There is a small basin and mooring place below Lock 14. As it was now well into lunch season we took the opportunity for a break. Shame about the ugly water pipe - would today's planners be happy with that impact on the iconic view of the main flight?

The next lock has an unusual top ground paddle mechanism, not the more usual design of hydraulic mechanism. This lock was rebuilt at some time and no doubt someone thought it a good idea to 'modernise' the paddles. They also rebuilt the chamber 2ft shorter than all the original!

Lock 21 is the last of the Lapworth flight. This time we remembered in time that the rubbish disposal is alongside this lock and not across the other side of the junction basin - we usually end up having to take the long walk after tying up at the water point.

We could see that another boat was currently using the facilities (the very right of the photo) but there are several interesting buildings to study whilst hovering including this, the first of several surviving barrel roofed cottages on the southern Stratford.

Whilst waiting for the water tank to fill we had a discussion about how far to aim for tonight. In the end, the thought of a pie from Fleur de Lys pub at Lowsonford (we have been several times before! It almost becoming a necessary ritual) prodded us into committing to doing the next ten locks before the light faded.

This cottage has been well preserved and much extended and, from the lock above, has an impressive appearance.

A little further, this one does look as if it is now somewhat neglected - it looked as if it had been taken in hand a few years ago but perhaps the interest has waned. They are actually quite small in their original form and so, for modern day use, either have to be seen as a bijou holiday cottage - as at Lowsonford - or in need of considerable expansion, as above.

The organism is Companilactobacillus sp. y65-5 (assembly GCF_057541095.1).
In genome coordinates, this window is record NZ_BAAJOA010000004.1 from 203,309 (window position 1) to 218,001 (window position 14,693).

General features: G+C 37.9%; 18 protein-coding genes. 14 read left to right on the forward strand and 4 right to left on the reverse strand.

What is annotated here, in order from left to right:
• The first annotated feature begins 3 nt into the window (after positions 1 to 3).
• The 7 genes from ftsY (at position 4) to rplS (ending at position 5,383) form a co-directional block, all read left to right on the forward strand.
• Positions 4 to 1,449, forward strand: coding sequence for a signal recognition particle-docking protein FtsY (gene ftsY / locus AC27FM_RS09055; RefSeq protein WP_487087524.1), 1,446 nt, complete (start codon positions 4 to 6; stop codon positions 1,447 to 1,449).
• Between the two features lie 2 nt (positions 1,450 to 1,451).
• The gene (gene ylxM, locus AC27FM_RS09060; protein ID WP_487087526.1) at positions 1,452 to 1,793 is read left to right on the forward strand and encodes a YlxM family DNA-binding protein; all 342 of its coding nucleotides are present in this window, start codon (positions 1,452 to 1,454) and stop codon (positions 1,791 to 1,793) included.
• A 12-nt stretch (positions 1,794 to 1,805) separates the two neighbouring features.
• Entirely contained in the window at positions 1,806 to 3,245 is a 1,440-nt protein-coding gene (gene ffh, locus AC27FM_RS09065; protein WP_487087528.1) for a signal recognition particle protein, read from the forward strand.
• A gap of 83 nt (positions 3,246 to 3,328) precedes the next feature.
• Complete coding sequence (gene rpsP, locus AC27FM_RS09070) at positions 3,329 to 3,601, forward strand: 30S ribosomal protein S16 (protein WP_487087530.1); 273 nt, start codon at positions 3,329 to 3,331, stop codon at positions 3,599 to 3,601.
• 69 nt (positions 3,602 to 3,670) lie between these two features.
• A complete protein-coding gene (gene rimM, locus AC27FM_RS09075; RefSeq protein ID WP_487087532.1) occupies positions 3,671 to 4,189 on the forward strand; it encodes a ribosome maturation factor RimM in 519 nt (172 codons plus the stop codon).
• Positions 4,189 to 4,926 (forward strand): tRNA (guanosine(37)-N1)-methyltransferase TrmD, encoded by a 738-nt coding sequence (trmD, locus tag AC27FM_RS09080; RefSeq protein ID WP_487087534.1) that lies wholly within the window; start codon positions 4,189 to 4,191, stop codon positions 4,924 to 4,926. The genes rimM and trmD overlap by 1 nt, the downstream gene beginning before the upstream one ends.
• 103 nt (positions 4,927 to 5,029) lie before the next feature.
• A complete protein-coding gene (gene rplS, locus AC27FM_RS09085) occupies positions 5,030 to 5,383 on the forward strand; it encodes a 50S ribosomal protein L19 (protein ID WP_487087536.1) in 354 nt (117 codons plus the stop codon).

We made good progress - with three of us it is generally possible to set the lock ahead, there was not a lot of traffic and we only encountered a boat at a lock just once all day. Lowsonford is a popular place to stop and there is not a lot of mooring - the canal below the lock is allocated for long term use. We were beginning to wonder if we might have to tie to some of the pub's bankside trees opposite the towpath (which once did in a busy summer visit some years ago) but with some relief spotted just enough room between the last moored boat and the lock landing. By now it was twilight and energy levels (or the lack of them) conspired to mean that this blog was not written until the next morning!

Christine had booked a table for 7.30 (no chance to change our minds half way down the locks!) and we walked around to the pub with our torches. They have been making pies here since the world began and so they should know how to make them as tasty as they are reputed. Indeed so, the only disappointment was that two of us opted for the version on the daily special list only to be told as we ordered that they had sold out! Fortunately there is a good range of alternatives and we were all rather pleased with the experience. Two of us even managed a pud.

[Post publication note: aficionados may detect the stylistic influence of the latest novel that Mike is reading but that would be to do a great injustice to the supreme skill of Catherine Fox - if you have never tried her, give it a go!]

6.7 Miles - 28 Locks